By this time, most of the original 1,350 long tons (1,370 t) allocated to Britain had been used up, and the Americans agreed to allocate 505 long tons (513 t) from the Springfields stockpile. Britain was allocated a further 561 long tons (570 t) in 1951, and 500 long tons (510 t) in 1952. Due to increased production, and the discovery and development of new sources of uranium in Portugal, South Africa and Australia, there was sufficient uranium for the United States, British and Canadian programmes, although Britain had to cancel a reactor in 1949.
Between January 1946 and March 1953, ₤44 million was spent on constructing nuclear weapons facilities. Staff were drawn from and recruited into the Civil Service, and were paid Civil Service salaries.
Uranium metal plantEdit
During the war, Chadwick had arranged for ICI to build a small plant to produce uranium metal. By 1947, it was operational and producing 3,000 pounds (1,400 kg) per week. This would be used in BEPO, the experimental reactor built at Harwell, but the plant required uranium oxide feed, and the export of this from the United States was banned under the McMahon Act. Hinton and his staff at Risley built a new uranium metal plant at Springfields, on the site of a former poison gas plant, at a cost of ₤5.5 million. The first uranium metal was produced in October 1948.
Uranium ore was crushed and dissolved in acids. Impurities were separated and uranium oxide was precipitated. Radium was returned to Union Minière under the contract with the company. The uranium oxide was then purified. It was dissolved in nitric acid to produce uranyl nitrate. This was then dissolved in ether, drawn off and precipitated by the addition of ammonia, producing ammonium diuranate. The ammonium diuranate was heated in a furnace and reduced with hydrogen and hydrofluoric acid to produce uranium tetrafluoride. Heating and mixing with calcium metal reduced it to metallic uranium, leaving calcium fluoride behind as a slag. The metallic uranium was then cast into billets. These were extruded into rods and sealed in aluminium cans.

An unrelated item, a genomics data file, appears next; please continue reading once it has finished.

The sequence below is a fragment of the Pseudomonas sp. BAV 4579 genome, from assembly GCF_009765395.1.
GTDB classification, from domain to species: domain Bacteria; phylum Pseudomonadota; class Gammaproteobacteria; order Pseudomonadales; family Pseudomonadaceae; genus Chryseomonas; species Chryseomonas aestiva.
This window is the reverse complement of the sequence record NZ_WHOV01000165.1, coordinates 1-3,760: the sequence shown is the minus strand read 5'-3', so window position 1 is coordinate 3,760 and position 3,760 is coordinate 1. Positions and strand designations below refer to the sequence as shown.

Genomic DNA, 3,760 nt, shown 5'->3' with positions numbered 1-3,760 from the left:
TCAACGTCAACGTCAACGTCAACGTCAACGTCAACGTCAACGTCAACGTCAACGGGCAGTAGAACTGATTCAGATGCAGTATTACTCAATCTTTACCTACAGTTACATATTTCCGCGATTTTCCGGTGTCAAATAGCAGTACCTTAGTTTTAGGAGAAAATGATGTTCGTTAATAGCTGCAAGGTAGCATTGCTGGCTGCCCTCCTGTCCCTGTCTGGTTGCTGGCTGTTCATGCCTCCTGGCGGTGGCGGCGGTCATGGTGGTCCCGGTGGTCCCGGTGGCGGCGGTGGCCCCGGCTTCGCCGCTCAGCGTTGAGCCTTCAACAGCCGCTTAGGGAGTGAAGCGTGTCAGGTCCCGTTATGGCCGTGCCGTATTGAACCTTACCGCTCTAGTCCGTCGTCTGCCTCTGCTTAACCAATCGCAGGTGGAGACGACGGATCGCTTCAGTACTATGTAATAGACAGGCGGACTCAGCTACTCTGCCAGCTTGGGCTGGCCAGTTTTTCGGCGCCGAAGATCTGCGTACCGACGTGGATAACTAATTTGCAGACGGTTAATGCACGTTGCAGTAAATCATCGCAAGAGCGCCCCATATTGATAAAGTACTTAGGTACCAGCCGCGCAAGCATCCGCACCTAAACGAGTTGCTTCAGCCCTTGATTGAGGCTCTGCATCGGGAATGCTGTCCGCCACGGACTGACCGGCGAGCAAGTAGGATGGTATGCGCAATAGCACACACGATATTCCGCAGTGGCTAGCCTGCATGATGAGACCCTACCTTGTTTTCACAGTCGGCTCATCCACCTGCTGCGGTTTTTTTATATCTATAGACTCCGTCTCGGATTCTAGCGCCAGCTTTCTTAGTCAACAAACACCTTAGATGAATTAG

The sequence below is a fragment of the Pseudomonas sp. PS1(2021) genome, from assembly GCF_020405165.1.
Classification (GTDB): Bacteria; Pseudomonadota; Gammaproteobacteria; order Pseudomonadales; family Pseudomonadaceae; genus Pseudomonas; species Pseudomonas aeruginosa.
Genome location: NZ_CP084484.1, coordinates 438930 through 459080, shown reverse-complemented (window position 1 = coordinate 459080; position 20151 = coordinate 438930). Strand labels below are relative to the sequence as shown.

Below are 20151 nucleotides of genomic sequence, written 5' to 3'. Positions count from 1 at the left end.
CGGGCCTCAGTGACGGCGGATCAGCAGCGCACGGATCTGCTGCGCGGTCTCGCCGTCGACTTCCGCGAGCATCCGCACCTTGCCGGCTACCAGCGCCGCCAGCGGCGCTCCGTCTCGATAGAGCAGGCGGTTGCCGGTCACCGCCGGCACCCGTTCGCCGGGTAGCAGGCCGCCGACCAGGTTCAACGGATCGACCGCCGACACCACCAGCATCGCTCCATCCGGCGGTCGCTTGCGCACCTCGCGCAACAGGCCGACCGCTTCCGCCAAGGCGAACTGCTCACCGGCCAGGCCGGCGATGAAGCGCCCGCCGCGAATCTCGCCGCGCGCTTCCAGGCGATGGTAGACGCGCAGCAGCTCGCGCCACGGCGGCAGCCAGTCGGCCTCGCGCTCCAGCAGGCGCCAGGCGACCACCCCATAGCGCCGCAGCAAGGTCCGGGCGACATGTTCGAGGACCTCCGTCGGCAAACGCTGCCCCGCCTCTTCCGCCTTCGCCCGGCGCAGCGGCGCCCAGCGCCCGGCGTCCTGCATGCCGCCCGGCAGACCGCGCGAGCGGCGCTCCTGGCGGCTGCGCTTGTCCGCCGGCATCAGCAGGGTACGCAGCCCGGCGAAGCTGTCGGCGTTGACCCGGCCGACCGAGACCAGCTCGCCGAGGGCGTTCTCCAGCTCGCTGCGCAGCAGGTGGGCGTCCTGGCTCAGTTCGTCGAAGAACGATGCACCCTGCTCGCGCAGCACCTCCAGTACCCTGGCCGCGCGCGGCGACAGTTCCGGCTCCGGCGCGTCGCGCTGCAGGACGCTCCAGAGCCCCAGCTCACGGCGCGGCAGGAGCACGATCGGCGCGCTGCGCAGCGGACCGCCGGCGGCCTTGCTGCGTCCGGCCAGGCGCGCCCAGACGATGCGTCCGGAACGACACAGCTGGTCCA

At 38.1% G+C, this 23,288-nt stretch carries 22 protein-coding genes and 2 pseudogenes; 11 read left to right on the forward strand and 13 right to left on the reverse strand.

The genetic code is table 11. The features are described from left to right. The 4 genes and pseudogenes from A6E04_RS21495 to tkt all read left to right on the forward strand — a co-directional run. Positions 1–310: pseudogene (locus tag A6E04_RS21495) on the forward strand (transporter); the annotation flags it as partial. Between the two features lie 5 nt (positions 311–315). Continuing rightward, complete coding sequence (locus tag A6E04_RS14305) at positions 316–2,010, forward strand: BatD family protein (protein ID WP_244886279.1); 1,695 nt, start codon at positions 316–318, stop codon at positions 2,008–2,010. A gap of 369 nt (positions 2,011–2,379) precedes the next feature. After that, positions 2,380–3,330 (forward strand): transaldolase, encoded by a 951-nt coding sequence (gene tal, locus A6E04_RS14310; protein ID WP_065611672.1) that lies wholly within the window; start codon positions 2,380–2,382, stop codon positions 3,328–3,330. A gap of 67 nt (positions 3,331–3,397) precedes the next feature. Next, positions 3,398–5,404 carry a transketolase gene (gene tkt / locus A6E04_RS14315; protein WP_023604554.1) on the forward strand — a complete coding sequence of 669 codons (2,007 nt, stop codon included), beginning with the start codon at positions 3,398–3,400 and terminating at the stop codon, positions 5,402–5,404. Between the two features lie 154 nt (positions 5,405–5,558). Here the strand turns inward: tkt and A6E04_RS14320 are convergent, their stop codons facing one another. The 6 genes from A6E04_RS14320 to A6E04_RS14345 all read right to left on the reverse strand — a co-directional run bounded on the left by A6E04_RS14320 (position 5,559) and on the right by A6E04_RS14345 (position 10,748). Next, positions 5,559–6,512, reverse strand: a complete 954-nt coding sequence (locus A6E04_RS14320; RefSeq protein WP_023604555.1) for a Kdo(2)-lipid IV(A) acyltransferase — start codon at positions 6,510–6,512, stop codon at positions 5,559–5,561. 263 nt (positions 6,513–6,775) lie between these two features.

The first nuclear reactor in the UK, a small 100 kW research reactor known as GLEEP, went critical at Harwell on 15 August 1947. It was fuelled by 12 long tons (12 t) of uranium metal and 21 long tons (21 t) of uranium dioxide, and used 505 long tons (513 t) of nuclear graphite as a neutron moderator. This was fine for some experimental work, but the production of radioactive isotopes required a more powerful 6,000 kW reactor with a higher neutron flux. British staff at the Montreal Laboratory had designed BEPO in 1945 and 1946; Risley handled the engineering and construction. The key choices in reactor design are the selection of the fuel, the neutron moderator, and the coolant. Since enriched uranium was unavailable, the only available fuel was natural uranium. Similarly, while the Montreal Laboratory had experience with designing and building the ZEEP heavy-water reactor in Canada, no heavy water was available in the UK, so graphite was the only choice for a neutron moderator. That left cooling, and for an experimental reactor, air cooling was the obvious choice. The resulting reactor was thus quite similar to the American X-10 Graphite Reactor. BEPO, which went critical on 5 July 1948, used 40 long tons (41 t) of metallic uranium and 850 long tons (860 t) of graphite, encased in 600 long tons (610 t) of steel and 3,000 long tons (3,000 t) of concrete.
For the plutonium-producing production reactors, the same reasons mandated the use of natural uranium fuel and graphite as a moderator; but it was originally assumed that they would be water-cooled like the American reactors at the Hanford Site. A water-cooled reactor of the required size would require about 30,000 imperial gallons (140,000 l; 36,000 US gal) of water per day, preferably very pure so as to avoid corroding the metal pipes. Moreover, there were concerns about safety. Water absorbs neutrons, so if there is a sudden loss of cooling water this will result in an increase in the neutron flux and the reactor temperature, and possibly a catastrophic nuclear meltdown. Such an event did indeed occur in the Chernobyl disaster in 1986. The American solution was to locate the facility in a remote location, but in the densely-populated British Isles the only such locations were in the north and west of Scotland. By April 1947, Hinton had convinced Portal of the advantages of a gas-cooled system. Helium was at first the preferred choice as a coolant gas, but the main source of it was the United States, and under the McMahon Act, the United States would not supply it for nuclear weapons production, So, in the end, air cooling was chosen.